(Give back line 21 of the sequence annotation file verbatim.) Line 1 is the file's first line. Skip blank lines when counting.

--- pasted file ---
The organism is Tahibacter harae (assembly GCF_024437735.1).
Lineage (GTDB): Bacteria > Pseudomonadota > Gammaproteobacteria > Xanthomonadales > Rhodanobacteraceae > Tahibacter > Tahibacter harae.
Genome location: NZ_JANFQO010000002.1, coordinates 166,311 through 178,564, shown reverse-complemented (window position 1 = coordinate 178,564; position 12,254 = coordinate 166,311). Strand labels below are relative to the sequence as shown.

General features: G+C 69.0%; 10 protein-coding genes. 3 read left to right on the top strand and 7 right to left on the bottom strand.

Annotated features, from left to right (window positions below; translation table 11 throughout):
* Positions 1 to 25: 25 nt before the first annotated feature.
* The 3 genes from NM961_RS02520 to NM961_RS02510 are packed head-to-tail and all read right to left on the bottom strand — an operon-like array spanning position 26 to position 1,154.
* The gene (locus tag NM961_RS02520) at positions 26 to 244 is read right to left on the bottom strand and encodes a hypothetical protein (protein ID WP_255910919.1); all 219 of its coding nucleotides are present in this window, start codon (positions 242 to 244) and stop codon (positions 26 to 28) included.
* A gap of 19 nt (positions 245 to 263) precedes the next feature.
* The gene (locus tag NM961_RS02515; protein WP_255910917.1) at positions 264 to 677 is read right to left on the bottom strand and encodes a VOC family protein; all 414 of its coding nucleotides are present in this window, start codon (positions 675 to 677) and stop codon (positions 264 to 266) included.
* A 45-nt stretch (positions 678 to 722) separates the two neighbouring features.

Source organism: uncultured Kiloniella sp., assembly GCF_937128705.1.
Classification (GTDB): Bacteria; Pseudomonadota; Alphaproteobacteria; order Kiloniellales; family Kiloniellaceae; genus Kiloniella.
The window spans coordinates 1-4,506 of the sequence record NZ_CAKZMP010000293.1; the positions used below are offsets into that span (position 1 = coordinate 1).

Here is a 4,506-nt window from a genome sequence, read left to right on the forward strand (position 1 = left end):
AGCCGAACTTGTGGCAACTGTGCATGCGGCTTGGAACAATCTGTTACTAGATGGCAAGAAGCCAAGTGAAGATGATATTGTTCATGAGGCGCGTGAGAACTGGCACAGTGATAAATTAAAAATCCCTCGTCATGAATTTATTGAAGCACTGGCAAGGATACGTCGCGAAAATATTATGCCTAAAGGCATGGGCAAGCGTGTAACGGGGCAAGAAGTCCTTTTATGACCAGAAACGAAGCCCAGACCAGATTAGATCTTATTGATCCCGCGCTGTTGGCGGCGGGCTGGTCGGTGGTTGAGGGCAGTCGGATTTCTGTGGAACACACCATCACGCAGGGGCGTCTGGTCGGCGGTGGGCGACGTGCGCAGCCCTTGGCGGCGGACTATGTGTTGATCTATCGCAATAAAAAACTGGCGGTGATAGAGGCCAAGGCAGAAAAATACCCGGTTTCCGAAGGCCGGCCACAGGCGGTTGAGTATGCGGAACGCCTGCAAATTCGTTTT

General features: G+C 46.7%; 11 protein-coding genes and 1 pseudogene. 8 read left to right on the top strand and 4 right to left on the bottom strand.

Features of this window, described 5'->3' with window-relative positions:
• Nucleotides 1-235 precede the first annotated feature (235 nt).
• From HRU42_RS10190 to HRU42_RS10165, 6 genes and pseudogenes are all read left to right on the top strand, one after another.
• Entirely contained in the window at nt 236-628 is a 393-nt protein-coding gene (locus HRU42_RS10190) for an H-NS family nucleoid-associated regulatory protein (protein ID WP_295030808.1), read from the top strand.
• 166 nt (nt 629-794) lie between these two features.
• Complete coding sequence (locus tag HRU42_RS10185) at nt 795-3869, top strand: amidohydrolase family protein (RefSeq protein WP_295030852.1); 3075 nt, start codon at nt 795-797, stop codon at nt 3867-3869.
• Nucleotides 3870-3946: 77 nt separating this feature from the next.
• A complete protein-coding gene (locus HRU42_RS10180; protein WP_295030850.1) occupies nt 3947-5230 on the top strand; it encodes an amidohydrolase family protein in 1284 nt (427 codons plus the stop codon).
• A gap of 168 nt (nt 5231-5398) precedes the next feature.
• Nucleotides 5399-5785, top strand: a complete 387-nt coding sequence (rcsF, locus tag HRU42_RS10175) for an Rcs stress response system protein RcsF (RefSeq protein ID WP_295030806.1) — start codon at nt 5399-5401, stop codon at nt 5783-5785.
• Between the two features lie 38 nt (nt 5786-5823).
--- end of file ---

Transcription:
• Entirely contained in the window at nt 236-628 is a 393-nt protein-coding gene (locus HRU42_RS10190) for an H-NS family nucleoid-associated regulatory protein (protein ID WP_295030808.1), read from the top strand.